The food, magic and medicine of the elder tree

Elderflowers in Norfolk, UK. Image by the S. Shailes. Licenced under CC BY-SA 4.0.

Elderflowers in Norfolk, UK. Image by S. Shailes. Licenced under CC BY-SA 4.0.

One of the advantages of living in a small, green city with easy access to the countryside is that there are quite a few opportunities to forage wild things to eat. As a relative newcomer to a small city (I grew up in London) I’m only just starting to explore these opportunities. This week I used some flowers from some local elder trees to make elderflower cordial. It is only fitting that I feature the elder (Sambucus nigra) as the Organism of the Month.

The S. nigra is a deciduous shrub or small tree native to Europe and Asia (1). There are several other very closely-related species native to Asia and North America, such as the Mexican elderberry Sambucus mexicana. S. nigra is common in the UK and is found in woodland and hedgerows. Elder wood is soft, so not well-suited for construction, but is used to make traditional European flute instruments.

Between May-July, S. nigra produces many tiny, pale yellow flowers. The flowers are fragrant and are commonly used to make cordials and tea. From the elderflowers, dark purple berries are produced and ripen in September-October. They are used to make a variety of food products including jams, chutneys and wine. The raw berries and flowers contain a poisonous alkaloid (2), which is broken down during cooking.

Elderflowers and elderberries have been long used in herbal medicine to treat a variety of ailments including coughs, colds and constipation. There is some evidence from medical studies that elderflower may be effective at treating sinusitis. It has also been reported to be able to lower blood sugar levels, which could be useful to treat diabetics (2). Another study found that extracts containing elderberries could reduce the duration of flu symptoms (2).

With elder having so many uses to humans, it is perhaps not surprising that it is subject of folklore. Prior to the arrival of Christianity in Europe, the elder was long revered as a protective tree, warding off evil spirits. English and Scandinavian tales tell of the Elder Mother, who guards elder trees and deals out punishments to any who fell the trees without her permission. However, after Christianity arrived, the elder was reviled as the tree from which Judas Iscariot supposedly hanged himself. Since elder trees aren’t native to Palestine area, this story is probably not true and is more likely to have been told to discourage people from practicing their traditional pagan beliefs. More recently, elder is known for being the wood from which the most powerful wand, known as The Elder Wand, was made from (in the Harry Potter series at least).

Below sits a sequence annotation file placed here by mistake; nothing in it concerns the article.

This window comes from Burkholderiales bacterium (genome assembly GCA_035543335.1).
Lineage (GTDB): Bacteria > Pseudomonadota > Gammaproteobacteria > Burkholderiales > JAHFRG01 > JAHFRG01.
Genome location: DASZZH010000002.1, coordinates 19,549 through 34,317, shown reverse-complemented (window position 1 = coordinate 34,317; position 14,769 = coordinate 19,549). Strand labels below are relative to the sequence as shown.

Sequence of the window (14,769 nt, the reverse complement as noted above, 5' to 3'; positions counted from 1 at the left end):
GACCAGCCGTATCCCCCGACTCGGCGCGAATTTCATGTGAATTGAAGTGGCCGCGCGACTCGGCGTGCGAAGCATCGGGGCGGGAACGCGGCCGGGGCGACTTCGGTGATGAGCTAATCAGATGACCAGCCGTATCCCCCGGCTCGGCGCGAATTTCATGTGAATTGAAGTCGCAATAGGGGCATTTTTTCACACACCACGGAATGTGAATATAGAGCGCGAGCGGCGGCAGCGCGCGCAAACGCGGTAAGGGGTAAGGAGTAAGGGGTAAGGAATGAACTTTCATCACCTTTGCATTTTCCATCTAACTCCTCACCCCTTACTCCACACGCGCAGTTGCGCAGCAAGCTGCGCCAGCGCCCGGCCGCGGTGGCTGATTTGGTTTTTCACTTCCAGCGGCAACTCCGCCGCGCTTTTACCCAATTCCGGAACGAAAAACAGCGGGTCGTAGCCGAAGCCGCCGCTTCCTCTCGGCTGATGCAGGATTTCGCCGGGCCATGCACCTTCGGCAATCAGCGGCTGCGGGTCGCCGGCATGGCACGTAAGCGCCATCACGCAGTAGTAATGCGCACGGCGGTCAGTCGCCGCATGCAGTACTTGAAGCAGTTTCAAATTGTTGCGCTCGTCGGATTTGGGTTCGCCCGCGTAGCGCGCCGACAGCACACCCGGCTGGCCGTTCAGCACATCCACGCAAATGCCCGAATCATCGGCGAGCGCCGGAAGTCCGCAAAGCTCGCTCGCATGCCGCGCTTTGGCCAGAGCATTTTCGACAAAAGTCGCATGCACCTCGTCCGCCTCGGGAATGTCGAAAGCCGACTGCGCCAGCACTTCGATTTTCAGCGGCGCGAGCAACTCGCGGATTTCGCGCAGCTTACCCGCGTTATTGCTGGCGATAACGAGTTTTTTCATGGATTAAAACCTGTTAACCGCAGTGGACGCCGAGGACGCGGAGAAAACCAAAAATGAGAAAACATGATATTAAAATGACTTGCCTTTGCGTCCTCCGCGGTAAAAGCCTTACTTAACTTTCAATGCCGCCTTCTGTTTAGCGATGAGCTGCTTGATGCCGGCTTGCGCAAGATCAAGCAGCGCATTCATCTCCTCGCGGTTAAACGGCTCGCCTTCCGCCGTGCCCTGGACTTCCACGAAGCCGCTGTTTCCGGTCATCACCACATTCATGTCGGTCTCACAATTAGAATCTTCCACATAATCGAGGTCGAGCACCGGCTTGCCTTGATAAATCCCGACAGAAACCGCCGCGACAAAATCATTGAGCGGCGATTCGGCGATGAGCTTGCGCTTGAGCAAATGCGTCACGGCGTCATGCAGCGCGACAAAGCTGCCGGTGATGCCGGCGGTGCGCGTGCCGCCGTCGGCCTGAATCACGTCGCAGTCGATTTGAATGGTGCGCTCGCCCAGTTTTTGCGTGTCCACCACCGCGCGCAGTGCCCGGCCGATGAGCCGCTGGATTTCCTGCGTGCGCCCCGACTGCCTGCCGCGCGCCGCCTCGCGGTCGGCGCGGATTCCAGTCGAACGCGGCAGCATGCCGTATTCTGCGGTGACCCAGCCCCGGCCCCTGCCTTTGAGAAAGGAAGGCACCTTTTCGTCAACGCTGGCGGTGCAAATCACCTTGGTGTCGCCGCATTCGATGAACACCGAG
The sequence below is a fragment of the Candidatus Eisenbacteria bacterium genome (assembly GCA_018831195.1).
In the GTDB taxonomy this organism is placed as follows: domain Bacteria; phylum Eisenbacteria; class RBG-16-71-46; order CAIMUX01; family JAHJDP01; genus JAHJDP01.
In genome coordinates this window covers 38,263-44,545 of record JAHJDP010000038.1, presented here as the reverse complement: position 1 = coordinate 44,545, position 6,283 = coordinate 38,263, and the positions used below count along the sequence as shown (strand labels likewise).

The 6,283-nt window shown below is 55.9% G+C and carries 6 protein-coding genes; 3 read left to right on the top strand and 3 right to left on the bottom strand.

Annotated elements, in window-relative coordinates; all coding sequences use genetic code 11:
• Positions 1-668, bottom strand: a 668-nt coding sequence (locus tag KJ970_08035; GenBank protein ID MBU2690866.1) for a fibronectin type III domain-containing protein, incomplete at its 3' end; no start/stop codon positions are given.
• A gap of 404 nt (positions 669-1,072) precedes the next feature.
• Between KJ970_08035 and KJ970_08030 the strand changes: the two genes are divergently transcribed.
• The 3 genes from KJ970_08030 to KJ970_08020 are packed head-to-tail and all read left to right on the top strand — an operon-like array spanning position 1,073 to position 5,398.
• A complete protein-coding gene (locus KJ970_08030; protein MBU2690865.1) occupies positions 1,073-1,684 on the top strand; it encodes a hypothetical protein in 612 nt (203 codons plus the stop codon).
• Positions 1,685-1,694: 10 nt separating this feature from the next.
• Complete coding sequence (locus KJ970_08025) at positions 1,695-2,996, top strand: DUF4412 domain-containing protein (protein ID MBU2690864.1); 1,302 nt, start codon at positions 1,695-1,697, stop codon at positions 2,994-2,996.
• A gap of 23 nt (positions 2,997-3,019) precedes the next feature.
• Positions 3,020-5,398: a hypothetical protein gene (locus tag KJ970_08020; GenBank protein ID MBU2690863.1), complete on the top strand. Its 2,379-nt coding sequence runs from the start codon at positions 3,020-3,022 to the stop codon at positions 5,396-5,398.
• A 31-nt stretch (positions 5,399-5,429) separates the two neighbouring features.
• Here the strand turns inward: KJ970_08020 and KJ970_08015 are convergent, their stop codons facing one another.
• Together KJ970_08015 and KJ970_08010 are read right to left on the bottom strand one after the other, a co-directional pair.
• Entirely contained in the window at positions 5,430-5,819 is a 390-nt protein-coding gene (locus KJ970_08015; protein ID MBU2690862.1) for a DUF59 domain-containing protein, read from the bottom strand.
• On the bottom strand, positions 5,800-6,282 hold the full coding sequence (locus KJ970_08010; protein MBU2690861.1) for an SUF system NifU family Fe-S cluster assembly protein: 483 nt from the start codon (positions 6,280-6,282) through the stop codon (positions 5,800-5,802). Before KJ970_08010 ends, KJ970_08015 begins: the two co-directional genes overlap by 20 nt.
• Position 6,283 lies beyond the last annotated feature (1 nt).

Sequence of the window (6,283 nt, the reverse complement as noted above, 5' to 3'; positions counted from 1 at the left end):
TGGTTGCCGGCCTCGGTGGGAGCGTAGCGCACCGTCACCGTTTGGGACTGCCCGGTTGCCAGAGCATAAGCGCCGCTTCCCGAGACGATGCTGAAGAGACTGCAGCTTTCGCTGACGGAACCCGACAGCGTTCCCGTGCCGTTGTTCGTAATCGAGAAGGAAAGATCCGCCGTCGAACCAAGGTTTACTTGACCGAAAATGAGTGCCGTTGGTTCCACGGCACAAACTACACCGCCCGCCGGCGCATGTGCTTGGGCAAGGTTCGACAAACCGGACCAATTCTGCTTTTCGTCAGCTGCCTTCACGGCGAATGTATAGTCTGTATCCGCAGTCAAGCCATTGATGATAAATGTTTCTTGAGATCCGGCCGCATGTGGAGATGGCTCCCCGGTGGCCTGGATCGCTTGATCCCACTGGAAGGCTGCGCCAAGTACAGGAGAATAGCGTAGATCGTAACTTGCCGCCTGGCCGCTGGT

Regardless of its potential magical or medicinal properties, food products made from the flowers or berries of elder are can be really tasty so I would recommend trying some if you haven’t already. Elderflower cordial is easy to make so if you live near any elder trees I would recommend giving it a go. Just make sure you know how to identify elder  before you begin.

References:

1) Wikipedia: Sambucus nigra (retrieved 01/06/14)

2) Kew gardens: Sambucus nigra (elder) (retrieved 01/06/14)

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3 thoughts on “The food, magic and medicine of the elder tree

  1. Not to mention the elder-flower lemonade that my other half makes for parties…
    Usually it gets people in a good mood, rather magically 😉
    (I suspect that the alcohol content of this “lemonade” must have a role in the merriment)

  2. The alkaloid is sambunigrin (I think), which is a cyanogenic glucoside closely related to those in apple seeds and peach kernels and bitter almonds. It’s basically glucose sugar stuck to benzoic acid with the =O replaced by cyanide, and when it’s eaten, or cooked, it releases cyanide, presumably discouraging herbivores (or in the case of fruit-seeds, encouraging herbivores to eat the flesh and drop/defecate the seed unharmed somewhere where it can grow?). Or maybe it just discourages herbivores who haven’t learnt to cook.

  3. Pingback: Morsels For The Mind – 06/06/2014 › Six Incredible Things Before Breakfast

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